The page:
A lack of capacity at Heathrow is costing the UK up to £14 billion a year in lost trade, according to a new report.
Boris Johnson has called for urgent action to expand London's airport capacity, warning that the country is losing out on business.
Border officials have seized 1.5 tonnes of cannabis at Heathrow - the biggest haul discovered at the airport in three years.
Business leaders say reducing the number of night flights to London airports would be damaging to the economy.
It comes as the London Assembly has called on the Government to end the flights at night altogether.
Business leaders say night flights into London's airports must be protected because they are a vital part of the economy.
They were responding to a Department for Transport consultation ending today on current night flying operations at Heathrow, Gatwick and Stansted.
The Department for Transport has strict rules regarding night flights into London Airports. Those regulations are due to end next year. Ministers must now decide if it is time for a change.
How many night flights are there in London? Figures from the Civil Aviation Authority suggest:
Night flights: Between 11.30pm - 6.00am
- Heathrow handles 15 flights
- Gatwick handles 31 overnight flights
- Stansted has an average of 22 flights
Lobby group the Confederation of British Industry have produced a report claiming controversial London night flights must be protected.
The Government is currently carrying out a consultation into the impact of night flights.
A spokesperson for the DfT said no decision has yet been reached:
"We welcome the response to this consultation from CBI. The Government recognises that noise disturbance from aircraft flying at night is the least acceptable impact of airport operations on local residents.
"At this stage we are gathering evidence on what might be feasible and have taken no decisions yet on our preferences.
"We will be consulting on specific proposals later this year once we have assessed the evidence received from this consultation."
A report claims that night flights into London's airports must be protected to safeguard a vital part of the UK economy.
The document produced by lobby group the Confederation of British Industry (CBI), said overnight flights played a "unique role" ensuring timely movements of freight goods and enabling business travellers to arrive at destinations for a full day's work.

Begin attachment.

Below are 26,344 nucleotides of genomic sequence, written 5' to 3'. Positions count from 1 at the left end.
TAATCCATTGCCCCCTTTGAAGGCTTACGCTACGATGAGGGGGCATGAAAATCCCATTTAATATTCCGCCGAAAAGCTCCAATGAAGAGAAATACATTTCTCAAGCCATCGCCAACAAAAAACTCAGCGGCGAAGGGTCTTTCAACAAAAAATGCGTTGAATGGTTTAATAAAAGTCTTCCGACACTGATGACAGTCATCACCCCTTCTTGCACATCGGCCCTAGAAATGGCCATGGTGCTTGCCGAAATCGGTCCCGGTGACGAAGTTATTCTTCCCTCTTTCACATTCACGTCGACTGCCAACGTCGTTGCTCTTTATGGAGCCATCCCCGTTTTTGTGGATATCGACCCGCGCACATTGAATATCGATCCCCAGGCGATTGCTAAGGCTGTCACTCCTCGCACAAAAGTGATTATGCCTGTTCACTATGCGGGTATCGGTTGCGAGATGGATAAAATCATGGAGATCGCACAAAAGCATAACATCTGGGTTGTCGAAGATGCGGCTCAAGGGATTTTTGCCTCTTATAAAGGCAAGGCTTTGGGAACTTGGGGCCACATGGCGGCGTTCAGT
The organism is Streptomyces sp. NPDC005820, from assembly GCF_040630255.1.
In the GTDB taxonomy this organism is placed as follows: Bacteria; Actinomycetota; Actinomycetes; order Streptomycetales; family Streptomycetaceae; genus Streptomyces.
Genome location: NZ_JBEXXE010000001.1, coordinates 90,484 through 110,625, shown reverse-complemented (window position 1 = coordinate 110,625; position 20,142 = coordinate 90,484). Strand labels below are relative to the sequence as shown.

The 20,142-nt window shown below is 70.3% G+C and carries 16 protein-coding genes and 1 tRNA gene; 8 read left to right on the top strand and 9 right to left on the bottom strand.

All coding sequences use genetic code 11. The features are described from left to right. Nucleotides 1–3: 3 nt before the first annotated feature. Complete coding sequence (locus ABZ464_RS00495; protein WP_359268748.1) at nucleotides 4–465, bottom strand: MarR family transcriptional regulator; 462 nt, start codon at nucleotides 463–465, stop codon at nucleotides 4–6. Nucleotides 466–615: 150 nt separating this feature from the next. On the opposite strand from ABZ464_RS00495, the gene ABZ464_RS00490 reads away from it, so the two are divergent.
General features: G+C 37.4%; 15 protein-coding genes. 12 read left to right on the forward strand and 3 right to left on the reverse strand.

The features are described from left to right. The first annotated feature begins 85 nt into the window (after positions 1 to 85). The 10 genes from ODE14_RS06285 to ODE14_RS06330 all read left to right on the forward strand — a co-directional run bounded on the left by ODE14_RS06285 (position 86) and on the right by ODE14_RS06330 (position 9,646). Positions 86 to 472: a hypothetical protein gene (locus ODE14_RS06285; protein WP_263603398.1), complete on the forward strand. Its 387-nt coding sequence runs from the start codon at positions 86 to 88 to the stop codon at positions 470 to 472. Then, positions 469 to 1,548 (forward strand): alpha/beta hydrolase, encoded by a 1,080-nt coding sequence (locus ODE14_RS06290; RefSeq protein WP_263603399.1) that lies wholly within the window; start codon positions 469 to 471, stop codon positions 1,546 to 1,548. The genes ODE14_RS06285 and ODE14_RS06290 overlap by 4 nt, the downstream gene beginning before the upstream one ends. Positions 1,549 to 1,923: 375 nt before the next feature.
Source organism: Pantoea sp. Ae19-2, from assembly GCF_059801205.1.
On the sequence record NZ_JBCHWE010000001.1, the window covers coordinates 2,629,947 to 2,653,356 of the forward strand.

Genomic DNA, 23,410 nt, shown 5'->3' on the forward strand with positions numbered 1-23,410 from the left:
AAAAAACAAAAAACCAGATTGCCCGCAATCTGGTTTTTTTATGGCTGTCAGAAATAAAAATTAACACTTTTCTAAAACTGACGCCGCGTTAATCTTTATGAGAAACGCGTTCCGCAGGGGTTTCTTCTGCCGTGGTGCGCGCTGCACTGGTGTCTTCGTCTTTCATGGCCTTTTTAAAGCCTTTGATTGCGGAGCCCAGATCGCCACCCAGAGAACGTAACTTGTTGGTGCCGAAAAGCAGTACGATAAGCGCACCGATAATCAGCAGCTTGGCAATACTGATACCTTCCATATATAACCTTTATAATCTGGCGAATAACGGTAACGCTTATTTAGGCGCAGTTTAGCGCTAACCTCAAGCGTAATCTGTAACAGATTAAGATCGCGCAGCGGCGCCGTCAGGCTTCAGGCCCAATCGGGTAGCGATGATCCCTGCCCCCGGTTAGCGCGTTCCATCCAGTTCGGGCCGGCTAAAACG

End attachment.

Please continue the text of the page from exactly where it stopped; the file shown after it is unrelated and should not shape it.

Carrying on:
A Department for Transport consultation (DfT), which is closing today, is reviewing opinion on night flights at Heathrow, Gatwick and Stansted Airports.
Campaigners opposed to night flights say air traffic noise disturbs the sleep of those living under flight paths.
The current agreement with airlines runs out in October 2014.
An infant school has been the setting today for the latest stage of the campaign against the possible expansion of Heathrow.
Hounslow Council chose it, claiming that lessons there are frequently disrupted because the school lies directly under the flight path.
Martin Stew reports.
Hounslow Council has launched its consultation on aircraft noise from Heathrow.
Consultation is about to begin between Hounslow Council and residents and businesses that will be impacted by planned expansion at Heathrow Airport. Hounslow is the borogh most affected by noise from the airport as it lays directly under both main approach paths.
The London Assembly is calling for an end to Heathrow night flights to stop the noise disturbing the sleep of thousands of people.
The Health and Environment Committee believe they should be reduced to 'an absolute minimum' at the very least.
If a reduction is not possible they are calling for planes to land from the West, rather than the east. Which would reduce noise disturbance for around 110,000 people.
The Evening Standard is reporting that Boris Johnson has been urged to back a campaign to cut Heathrow Express ticket prices.
Hounslow Council has reportedly asked him to try and persuade Heathrow to adopt Transport for London's fare structure.
A single currently costs £20 from Paddington.
Bosses from Heathrow and Gatwick Airports will be at City Hall today to give their views on airport capacity in London.
The London Assembly is planning to publish a report on the future of aviation in the capital in May.